Some thoughts on abuse

You’ve seen the title, so I’ll clear the air: No, I’ve never been in an abusive relationship.


Well, not exactly. I thought I might have been in one once, but it turns out he just talked to me like I talked to myself.


“You like attention too much." “You’re not that special.” “You’re an alcoholic.”


On second thought, maybe he never said any of those things. Maybe it's simply that, when he was around, those thoughts were top of mind.


Until last night, I didn't think I was the type of person to find herself in an abusive relationship. I know, I know - this is wrong thinking. It isn’t a “type of person” at all. Anyone is susceptible.


In physically abusive relationships, the survivor’s safety - and that of her kids, if she has any - could be threatened if she tries to leave. The right answer, at least for now, is often to stay. She doesn’t have to buy into the abuser’s carefully crafted reality in order to see there are genuine risks in escaping it.


But then, there are other types of abuse. More often than not, no physical contact is made. (Or when it is, it is conciliatory, even affectionate.) This is the type of abuse in which the person being abused is “all in.” For better or worse, she buys it. Quite conveniently, in this alternative universe, the abuser makes him or herself necessary to the happiness - hell, the very existence - of the abused.


I’m the one who protects you. I see the real you. Other people might find you charming, but they don’t know the half of it. You’ve fooled them. Don’t you want to be seen? Valued? Known? They don’t get it, not like I do. Without me, you’ll have no one. You’ll be no one.


Until last night, I thought I was simply too skeptical for that. I’ve never bought the same person’s reality for more than a few months. I easily see flaws, even when it involves just totally making them up. The other day, a friend told me she sees me as “always searching.” (Which is a nice way of saying “Never satisfied.”) When reality shows me what is, I say “Uh huh. What else?”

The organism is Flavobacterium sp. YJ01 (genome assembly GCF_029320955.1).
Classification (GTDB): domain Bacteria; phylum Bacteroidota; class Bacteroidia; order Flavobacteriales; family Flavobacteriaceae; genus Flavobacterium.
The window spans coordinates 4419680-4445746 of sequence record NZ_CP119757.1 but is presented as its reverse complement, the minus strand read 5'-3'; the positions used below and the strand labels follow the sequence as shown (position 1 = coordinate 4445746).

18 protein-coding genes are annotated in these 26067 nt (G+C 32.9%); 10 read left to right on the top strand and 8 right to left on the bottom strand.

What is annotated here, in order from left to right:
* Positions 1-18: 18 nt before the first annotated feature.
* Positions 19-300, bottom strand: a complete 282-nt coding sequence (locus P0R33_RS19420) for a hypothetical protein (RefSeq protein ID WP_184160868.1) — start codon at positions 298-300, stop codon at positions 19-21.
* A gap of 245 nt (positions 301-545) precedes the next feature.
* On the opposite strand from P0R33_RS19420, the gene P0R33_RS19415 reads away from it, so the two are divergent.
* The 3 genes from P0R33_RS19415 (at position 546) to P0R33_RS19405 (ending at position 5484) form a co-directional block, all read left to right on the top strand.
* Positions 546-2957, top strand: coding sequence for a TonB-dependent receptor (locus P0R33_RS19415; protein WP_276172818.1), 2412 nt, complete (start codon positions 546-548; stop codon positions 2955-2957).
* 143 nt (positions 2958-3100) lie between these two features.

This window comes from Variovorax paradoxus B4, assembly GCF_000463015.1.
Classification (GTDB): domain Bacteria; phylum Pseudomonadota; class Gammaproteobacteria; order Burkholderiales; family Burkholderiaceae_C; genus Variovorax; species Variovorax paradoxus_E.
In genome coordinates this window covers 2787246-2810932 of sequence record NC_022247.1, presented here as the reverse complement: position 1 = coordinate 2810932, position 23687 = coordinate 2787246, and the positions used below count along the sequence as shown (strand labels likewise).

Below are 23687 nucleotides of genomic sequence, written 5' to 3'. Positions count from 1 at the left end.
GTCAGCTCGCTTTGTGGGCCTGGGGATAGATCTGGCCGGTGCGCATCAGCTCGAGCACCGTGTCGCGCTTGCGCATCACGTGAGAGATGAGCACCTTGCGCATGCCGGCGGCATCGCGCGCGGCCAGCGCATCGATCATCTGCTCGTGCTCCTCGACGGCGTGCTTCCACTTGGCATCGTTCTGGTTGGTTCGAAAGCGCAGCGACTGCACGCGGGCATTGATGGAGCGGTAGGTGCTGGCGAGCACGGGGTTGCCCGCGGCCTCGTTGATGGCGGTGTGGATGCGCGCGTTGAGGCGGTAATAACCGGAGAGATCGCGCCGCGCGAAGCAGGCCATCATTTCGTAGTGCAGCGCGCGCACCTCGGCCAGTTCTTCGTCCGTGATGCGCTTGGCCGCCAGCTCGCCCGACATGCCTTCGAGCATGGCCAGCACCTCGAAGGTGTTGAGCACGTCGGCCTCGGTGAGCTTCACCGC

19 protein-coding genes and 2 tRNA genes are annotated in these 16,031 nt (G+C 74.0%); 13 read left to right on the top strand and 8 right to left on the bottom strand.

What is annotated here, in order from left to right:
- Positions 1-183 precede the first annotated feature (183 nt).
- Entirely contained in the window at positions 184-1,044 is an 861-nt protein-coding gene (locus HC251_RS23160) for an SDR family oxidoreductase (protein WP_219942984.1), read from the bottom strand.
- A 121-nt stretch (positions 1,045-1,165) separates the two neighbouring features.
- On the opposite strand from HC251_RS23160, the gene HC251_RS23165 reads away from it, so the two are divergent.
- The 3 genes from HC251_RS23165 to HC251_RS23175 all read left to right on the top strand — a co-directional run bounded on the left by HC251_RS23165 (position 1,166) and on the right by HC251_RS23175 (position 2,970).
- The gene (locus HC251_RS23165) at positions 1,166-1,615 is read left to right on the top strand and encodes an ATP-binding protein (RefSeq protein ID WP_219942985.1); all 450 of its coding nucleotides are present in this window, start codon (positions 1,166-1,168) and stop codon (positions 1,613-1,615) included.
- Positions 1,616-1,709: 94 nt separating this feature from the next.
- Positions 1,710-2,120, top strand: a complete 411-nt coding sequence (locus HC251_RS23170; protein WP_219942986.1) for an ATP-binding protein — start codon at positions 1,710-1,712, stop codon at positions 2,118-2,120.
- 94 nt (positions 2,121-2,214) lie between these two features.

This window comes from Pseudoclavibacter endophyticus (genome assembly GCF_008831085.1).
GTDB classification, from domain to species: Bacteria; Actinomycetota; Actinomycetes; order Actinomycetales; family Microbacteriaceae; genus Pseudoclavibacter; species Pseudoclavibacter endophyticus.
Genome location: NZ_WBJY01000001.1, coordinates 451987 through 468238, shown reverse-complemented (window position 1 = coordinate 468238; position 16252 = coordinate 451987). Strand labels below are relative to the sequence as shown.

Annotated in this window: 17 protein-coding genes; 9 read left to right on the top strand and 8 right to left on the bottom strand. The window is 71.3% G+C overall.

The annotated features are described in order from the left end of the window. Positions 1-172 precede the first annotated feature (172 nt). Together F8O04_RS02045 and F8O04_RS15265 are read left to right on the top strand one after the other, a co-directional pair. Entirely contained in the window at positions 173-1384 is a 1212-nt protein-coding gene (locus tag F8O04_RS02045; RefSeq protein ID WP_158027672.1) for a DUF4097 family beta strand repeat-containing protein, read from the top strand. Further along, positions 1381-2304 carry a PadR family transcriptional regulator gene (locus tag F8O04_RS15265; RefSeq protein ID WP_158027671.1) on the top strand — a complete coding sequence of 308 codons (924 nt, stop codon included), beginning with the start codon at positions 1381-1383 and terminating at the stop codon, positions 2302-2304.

Last night, I was met with a rather uncomfortable realization: My eating disorder functions in precisely the same way as an abusive partner. She has created quite an elaborate reality - one in which I have an unforgivably large stomach and she alone has the tools to help me overcome it. A version of reality in which, when my stomach fails to shrink, it’s because I didn’t try hard enough. A version in which, when it does shrink, that still isn’t enough. “That’s great,” she says. “Now keep going.”


When others say, “You look great,” my eating disorder tells me, “They’re just being nice.” Or, “They have low standards.”


When others say, “Have breakfast with me,” my eating disorder says, “Better make it coffee.”


When I eat something, particularly something that the eating disorder has forbidden, she chastises me. “Anna! That wasn’t safe.”


And when I try to pull away from her, she desperately begins to compromise:


“No, please! You can eat a little more, as long as you count calories.”


“You can gain weight, but not too much.”


“I promise, you will hate yourself without me.”


“I just want you to be safe.”


“Please. Don’t. Leave.”


Last night, I went to the store to find new pants. I’ve gained six pounds so far in recovery, and my clothes are already uncomfortable. I tried on 15 pairs. Each pair was either too big, too small, too tight, too loose, too pants. I hate pants. It was demoralizing.


I had put in a noble effort. Back at home, my eating disorder sensed an opening. She was like an ex-partner texting me late at night.


“You up? I just want to talk.”


She absolutely did not just want to talk. She wanted me back. And here’s the hope: While I didn’t quite block her number, I firmly ignored her text. It was miraculous - like the first time you roll your eyes at the person who broke your heart.

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